Cognitive function domains included verbal comprehension, perceptual reasoning and IQ. Case 1 who had a cavernous angioma on the right frontal lobe showed an improvement followed by a decrease in verbal comprehension and perceptual reasoning, the results obtained in the last assessment where lower than those obtained in the pre-surgery assessment. Case 2 who had an AVM in the right frontal lobe showed an improvement in verbal comprehension between T1 and T3. During the first six months after surgery he did not show clinical significant changes in perceptual reasoning, later he showed improvement between T2 and T3. Case 3 who had an AVM in the left frontal lobe progressively improved in verbal comprehension and perceptual reasoning. These results suggests that when a brain insult occurs during adolescence significant clinical changes can be observed 2 years after surgery, the results are consistent with previous literature17 that mentioned that the consequences of a brain insult during development period became evident over time. The results highlight the importance of longitudinal studies and the assessment at different time periods after surgery. Case 3 was the only participant that presented with changes in IQ; he improved 10 points between T1 and T3. The results show that in cerebral vascular lesions IQ is not a sensitive measure of cognitive changes, so it is important to assess specific cognitive functions related to the affected brain region.

Executive functions

Regard to identify significant clinical changes in executive functions of adolescents with vascular frontal lesions. According to literature, planning shows a significant increase in this function during adolescence, in comparison with pubescence, teenagers are faster at solving planning tasks.2,37 In the cases studied in this work the injury did not disrupt the maturation of this function, since at the three times of assessment adolescents had similar performance to the normative group of the tests and they did not present significant with clinical changes between the assessments.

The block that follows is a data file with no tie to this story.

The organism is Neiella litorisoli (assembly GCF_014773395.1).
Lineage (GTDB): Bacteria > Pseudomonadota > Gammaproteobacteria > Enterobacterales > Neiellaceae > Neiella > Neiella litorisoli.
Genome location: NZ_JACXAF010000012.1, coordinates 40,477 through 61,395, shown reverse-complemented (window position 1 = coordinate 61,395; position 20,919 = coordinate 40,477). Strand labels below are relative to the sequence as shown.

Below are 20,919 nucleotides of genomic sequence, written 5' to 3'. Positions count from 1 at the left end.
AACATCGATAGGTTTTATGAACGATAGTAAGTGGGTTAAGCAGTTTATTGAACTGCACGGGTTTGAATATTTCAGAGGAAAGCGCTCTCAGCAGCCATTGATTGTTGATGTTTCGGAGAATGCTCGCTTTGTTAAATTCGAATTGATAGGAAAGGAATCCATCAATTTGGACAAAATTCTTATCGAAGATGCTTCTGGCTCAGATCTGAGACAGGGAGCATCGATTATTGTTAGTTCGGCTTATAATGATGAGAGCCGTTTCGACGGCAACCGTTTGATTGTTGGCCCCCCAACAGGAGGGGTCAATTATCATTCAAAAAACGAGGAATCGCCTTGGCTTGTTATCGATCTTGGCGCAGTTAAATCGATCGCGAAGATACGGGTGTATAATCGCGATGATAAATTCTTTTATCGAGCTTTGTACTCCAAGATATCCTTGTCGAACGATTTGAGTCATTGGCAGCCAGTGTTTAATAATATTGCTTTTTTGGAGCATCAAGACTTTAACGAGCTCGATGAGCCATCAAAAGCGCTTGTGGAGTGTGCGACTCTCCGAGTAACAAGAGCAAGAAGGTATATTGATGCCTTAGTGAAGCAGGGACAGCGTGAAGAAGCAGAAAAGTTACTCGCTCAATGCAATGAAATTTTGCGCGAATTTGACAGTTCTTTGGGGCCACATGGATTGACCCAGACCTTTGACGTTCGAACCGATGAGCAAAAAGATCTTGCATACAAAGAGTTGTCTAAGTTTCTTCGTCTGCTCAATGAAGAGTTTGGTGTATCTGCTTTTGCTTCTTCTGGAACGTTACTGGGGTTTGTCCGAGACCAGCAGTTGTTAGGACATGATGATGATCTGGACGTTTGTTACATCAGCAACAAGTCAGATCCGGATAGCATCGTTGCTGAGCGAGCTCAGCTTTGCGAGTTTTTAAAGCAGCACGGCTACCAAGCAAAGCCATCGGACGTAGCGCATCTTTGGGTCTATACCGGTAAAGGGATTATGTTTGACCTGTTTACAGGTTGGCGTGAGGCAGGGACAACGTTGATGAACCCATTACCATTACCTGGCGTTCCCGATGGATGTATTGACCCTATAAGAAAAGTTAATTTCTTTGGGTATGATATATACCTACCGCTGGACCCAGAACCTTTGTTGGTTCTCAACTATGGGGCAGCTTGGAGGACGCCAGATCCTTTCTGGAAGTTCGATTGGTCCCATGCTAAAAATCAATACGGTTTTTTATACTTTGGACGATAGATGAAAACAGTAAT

The results showed that executive function deficits identified before surgery improved over time.17 In the assessment before surgery Case 2 had difficulties on tasks of mental flexibility and rule following, but over time reached the expected level of development for his age. Case 3 presented with deficits in mental flexibility, response inhibition and speed processing on assessment before surgery, but in the last assessment he no longer had these deficits. The same pattern was observed for Case 1, he initially had deficits in metal flexibility and a working memory with scores corresponding to a low average range, but over time both functions improved. All the significant clinical changes presented in EF where improvements, therefore this suggest that executive functions can recover after the resection of a brain vascular lesion in the frontal lobe during adolescence. This can be a consequence of surgery, one hypothesis is that after surgery the regions affected by the steal phenomenon are better irrigated and as a consequence the cognitive functions that were affected by the vascular lesion improve and continue de maturation process.

It has been reported that cognitive flexibility matures between 7 and 10 years,12 in this study, in T1 and T2 assessments the participants obtained scores two standard deviations below the mean. However, in the last assessment they presented with a significant clinical improvement, suggesting that mental flexibility is sensitive to vascular lesions when it presents during adolescence, however it can recover and continue the maturation process after 15 years of age. Another hypothesis is that after surgery, the brain can work better as a whole and therefore EF improved.